When you reach the 17th level, you become a fan of ambushes and you quickly escape danger. You can take two rounds in the first round of any fight. You take your first turn at your normal initiative and your second turn at your initiative minus 10. You can not use this feature if you are surprised.

the true polymorph spell states:

[…] Object in creature. You can turn an object into any creature type, as long as the creature size is not larger than the object size and the creature's challenge score is 9 or higher. less. The creature is friendly with you and your companions. It acts on each of your turns. You decide what action he takes and how he moves. The GM has the stats of the creature and resolves all his actions and movements.

Do these work together, giving the creature an extra turn?


Note: At least one way that a thief thief could launch true polymorph is through exploits or multiclassing and using a spell parchment.

5th dnd – Does a Savethrow type attack cause critical damage to an unconscious creature?

An attack is no matter what with an attack jet; Backup throws do not have an attack roll, so they are not attacks and do not interact with the rule of the unconscious.

the Player's manual States:

If you are wondering if something you are counting as an attack, the rule is simple: if you make an attack roll, you make an attack.

(See the question "What counts as an attack?" For other evidence / aids)

Since frostbite cantrip involves a saving throw and not an attack roll, it is not an attack and is not turned into a critical hit. In fact, saving throws can not be critical hits because they do not even do it. hit. Attacks are the only things that can hit or miss, and so these are the only things that can hit or miss critically. This is explained in the question "If you roll a 1 on a saving throw against a damage spell, do you take additional damage?"

5th dnd – Do you count as "a creature within X feet" of you?

Various characteristics affect "targets within X feet".

For example, Wild Magic Sorcerer's Wild Magic Surge chart (PHB, p.104) gives the following result on a d100 result of 83-84:

Each creature within 30 feet of you suffers 1d10 necrotic damage. You gain life equal to the sum of the necrotic damage dealt.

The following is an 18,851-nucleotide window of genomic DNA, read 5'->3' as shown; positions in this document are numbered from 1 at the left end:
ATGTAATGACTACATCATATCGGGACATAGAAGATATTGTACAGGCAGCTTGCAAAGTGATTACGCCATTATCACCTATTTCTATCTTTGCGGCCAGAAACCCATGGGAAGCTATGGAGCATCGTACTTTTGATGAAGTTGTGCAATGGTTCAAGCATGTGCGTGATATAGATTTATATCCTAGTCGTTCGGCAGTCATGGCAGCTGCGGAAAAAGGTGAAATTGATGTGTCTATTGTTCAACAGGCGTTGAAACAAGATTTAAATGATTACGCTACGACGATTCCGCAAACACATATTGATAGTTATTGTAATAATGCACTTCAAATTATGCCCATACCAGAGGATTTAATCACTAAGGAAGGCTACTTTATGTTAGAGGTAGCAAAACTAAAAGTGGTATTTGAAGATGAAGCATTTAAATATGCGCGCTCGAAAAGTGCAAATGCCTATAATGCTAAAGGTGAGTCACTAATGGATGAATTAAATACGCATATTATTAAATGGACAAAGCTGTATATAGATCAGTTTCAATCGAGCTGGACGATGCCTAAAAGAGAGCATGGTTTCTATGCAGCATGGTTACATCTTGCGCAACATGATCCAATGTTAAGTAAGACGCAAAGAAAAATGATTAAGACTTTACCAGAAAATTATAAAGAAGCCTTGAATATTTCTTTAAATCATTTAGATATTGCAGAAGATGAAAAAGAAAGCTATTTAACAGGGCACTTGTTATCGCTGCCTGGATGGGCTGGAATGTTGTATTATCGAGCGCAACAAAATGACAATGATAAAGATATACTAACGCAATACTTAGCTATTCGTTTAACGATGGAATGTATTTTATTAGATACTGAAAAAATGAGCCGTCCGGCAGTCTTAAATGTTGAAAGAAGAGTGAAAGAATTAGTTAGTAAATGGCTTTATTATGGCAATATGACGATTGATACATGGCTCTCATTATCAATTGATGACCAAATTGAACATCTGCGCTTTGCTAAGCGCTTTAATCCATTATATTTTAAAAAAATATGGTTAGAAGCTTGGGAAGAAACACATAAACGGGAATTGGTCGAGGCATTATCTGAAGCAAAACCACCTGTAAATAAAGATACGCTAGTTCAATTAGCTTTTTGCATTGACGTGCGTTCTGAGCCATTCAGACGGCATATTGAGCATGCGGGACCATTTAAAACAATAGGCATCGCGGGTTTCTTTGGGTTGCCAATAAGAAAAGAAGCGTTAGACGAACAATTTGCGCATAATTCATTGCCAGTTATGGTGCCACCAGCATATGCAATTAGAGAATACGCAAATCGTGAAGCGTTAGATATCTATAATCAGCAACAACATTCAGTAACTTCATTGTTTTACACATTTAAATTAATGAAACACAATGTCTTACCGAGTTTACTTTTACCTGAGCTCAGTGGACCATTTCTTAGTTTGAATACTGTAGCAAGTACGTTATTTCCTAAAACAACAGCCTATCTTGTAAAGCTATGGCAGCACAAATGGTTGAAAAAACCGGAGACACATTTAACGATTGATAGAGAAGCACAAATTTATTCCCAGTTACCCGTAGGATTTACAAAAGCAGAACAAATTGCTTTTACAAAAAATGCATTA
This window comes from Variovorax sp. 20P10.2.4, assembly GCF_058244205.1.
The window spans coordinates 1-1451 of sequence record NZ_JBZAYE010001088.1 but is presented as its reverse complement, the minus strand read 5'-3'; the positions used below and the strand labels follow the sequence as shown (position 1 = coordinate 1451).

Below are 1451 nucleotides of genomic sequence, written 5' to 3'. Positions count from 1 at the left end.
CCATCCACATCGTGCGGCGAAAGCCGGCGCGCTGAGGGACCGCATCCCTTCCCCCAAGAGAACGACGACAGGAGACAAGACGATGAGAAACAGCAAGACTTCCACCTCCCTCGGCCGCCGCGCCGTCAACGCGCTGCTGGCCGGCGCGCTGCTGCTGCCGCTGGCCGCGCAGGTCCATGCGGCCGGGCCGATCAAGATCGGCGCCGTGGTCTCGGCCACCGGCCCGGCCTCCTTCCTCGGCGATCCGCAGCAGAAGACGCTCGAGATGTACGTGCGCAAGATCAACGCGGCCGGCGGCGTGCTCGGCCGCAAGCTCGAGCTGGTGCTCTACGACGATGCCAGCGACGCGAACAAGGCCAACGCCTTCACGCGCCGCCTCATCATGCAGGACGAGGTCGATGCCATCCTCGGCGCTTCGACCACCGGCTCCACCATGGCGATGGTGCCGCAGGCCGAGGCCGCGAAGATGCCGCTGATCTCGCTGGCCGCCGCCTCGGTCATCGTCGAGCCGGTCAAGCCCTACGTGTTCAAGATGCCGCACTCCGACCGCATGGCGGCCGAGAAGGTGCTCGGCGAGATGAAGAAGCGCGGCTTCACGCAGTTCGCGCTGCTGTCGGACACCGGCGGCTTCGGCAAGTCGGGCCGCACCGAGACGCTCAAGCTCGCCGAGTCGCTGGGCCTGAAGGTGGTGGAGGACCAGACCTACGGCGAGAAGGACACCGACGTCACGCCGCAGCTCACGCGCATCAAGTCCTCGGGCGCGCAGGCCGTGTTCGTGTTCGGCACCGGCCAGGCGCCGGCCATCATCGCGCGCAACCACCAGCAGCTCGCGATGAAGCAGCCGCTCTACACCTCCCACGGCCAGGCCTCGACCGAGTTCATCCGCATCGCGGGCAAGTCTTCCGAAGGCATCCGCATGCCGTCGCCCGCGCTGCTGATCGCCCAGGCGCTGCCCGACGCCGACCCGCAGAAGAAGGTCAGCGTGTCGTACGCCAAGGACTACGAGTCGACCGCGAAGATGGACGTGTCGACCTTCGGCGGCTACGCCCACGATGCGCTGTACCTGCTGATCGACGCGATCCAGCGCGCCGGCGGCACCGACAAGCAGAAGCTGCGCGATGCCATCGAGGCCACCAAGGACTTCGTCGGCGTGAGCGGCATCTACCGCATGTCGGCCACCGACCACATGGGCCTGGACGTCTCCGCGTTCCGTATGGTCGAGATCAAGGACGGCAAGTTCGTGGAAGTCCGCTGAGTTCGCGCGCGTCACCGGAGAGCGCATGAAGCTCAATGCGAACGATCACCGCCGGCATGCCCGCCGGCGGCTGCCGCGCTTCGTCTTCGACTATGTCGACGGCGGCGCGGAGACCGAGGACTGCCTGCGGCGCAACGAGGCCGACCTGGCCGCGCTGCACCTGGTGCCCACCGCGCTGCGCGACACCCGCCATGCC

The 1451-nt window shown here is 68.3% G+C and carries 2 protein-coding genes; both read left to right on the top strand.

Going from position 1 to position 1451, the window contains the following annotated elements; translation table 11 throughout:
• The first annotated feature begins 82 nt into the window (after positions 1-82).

Do you also take this damage and treat them immediately?


Below, some examples that I found while supporting you are a creature in X feet:

There is the sword flush cantrip (SCAG, 143):

(…) Every creature in range, other than you, must make a Dexterity save roll or suffer 1d6 power damage (…)

Which seems to imply that you make count as "a creature at hand".

Then there is the question "Can a character bless themselves?", And this answer indicates that "you are still within 10 meters of you".


Below are some examples that I have found by saying that you are do not "a creature in X feet":

Result of the Wild Magic Surge table of Wild Magic Sorcerer on a d100 result of 95-96:

You and all creatures within 10 yards of you become vulnerable to damage for one minute.

This seems to imply that you would do not to be considered "a creature within 30 feet".

Then there is the ice knife spell (EEPC, 19, XGtE, 157), which says:

(…) Struck or missed, the shard explodes then. The target and each creature within 5 feet of it must make a dexterity save roll or suffer 2d6 cold damage (…)

This too seems to imply that you do not count as "a creature within 5 feet".

There is also the question "Does Lightning Arrow's target also suffer secondary damage?", And this answer quotes the following unofficial tweet from rule designer Jeremy Crawford:

The splattered damage of the Lightning Arrow affects each creature within 10 feet of the target, not the target.


Do you count as "a creature within X feet" of yourself?

dnd 5th – Can a creature of 0 HP take damage?

Not exactly.

The mechanics of life points change when a character reaches 0 VP. The character can still be touched the attacks and other damaging effects, but they do not take any additional HP damage points. Instead, there are two variants:

1. Missed death saves

Instead of taking damage, a 0 HP character who is hit by an attack immediately fails to save death (two saves of death on a critical hit). This brings a character closer to death, but does not change his HP from 0.

2. Massive damage

Massive damage as well does not treat the value of individual points but is rather effective Three failed death saves at once. This occurs if the creature with 0 HP is hit by a damage effect that deals damage equal to or greater than the creature's maximum HP. Although HP damage calculation is necessary to determine this effect, the damage is not really applied in this way.